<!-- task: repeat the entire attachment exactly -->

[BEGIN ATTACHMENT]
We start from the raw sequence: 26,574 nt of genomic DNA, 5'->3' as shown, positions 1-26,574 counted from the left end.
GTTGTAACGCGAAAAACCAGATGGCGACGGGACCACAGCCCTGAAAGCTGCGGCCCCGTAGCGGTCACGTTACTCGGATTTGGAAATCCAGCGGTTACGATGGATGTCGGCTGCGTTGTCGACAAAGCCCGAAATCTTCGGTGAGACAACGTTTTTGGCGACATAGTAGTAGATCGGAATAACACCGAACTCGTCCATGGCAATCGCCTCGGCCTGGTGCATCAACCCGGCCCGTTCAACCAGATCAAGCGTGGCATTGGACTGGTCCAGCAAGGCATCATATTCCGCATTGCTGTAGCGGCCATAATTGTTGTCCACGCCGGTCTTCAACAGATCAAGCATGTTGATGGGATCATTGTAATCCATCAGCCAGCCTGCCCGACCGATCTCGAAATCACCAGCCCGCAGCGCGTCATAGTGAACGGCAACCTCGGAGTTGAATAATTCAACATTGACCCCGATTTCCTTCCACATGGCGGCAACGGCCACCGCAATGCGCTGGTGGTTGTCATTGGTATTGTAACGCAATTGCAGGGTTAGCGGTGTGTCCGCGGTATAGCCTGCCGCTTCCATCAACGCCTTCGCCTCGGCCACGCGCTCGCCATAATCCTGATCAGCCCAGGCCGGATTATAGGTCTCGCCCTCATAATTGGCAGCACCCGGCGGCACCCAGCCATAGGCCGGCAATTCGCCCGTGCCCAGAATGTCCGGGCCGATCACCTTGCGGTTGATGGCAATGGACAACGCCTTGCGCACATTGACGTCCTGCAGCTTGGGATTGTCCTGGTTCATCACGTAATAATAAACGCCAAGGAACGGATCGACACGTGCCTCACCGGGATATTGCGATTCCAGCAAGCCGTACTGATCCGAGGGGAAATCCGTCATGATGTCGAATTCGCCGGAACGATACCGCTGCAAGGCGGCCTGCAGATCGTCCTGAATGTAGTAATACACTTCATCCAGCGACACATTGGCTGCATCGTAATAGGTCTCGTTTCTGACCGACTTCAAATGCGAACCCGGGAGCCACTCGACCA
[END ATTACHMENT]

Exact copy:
We start from the raw sequence: 26,574 nt of genomic DNA, 5'->3' as shown, positions 1-26,574 counted from the left end.
GTTGTAACGCGAAAAACCAGATGGCGACGGGACCACAGCCCTGAAAGCTGCGGCCCCGTAGCGGTCACGTTACTCGGATTTGGAAATCCAGCGGTTACGATGGATGTCGGCTGCGTTGTCGACAAAGCCCGAAATCTTCGGTGAGACAACGTTTTTGGCGACATAGTAGTAGATCGGAATAACACCGAACTCGTCCATGGCAATCGCCTCGGCCTGGTGCATCAACCCGGCCCGTTCAACCAGATCAAGCGTGGCATTGGACTGGTCCAGCAAGGCATCATATTCCGCATTGCTGTAGCGGCCATAATTGTTGTCCACGCCGGTCTTCAACAGATCAAGCATGTTGATGGGATCATTGTAATCCATCAGCCAGCCTGCCCGACCGATCTCGAAATCACCAGCCCGCAGCGCGTCATAGTGAACGGCAACCTCGGAGTTGAATAATTCAACATTGACCCCGATTTCCTTCCACATGGCGGCAACGGCCACCGCAATGCGCTGGTGGTTGTCATTGGTATTGTAACGCAATTGCAGGGTTAGCGGTGTGTCCGCGGTATAGCCTGCCGCTTCCATCAACGCCTTCGCCTCGGCCACGCGCTCGCCATAATCCTGATCAGCCCAGGCCGGATTATAGGTCTCGCCCTCATAATTGGCAGCACCCGGCGGCACCCAGCCATAGGCCGGCAATTCGCCCGTGCCCAGAATGTCCGGGCCGATCACCTTGCGGTTGATGGCAATGGACAACGCCTTGCGCACATTGACGTCCTGCAGCTTGGGATTGTCCTGGTTCATCACGTAATAATAAACGCCAAGGAACGGATCGACACGTGCCTCACCGGGATATTGCGATTCCAGCAAGCCGTACTGATCCGAGGGGAAATCCGTCATGATGTCGAATTCGCCGGAACGATACCGCTGCAAGGCGGCCTGCAGATCGTCCTGAATGTAGTAATACACTTCATCCAGCGACACATTGGCTGCATCGTAATAGGTCTCGTTTCTGACCGACTTCAAATGCGAACCCGGGAGCCACTCGACCA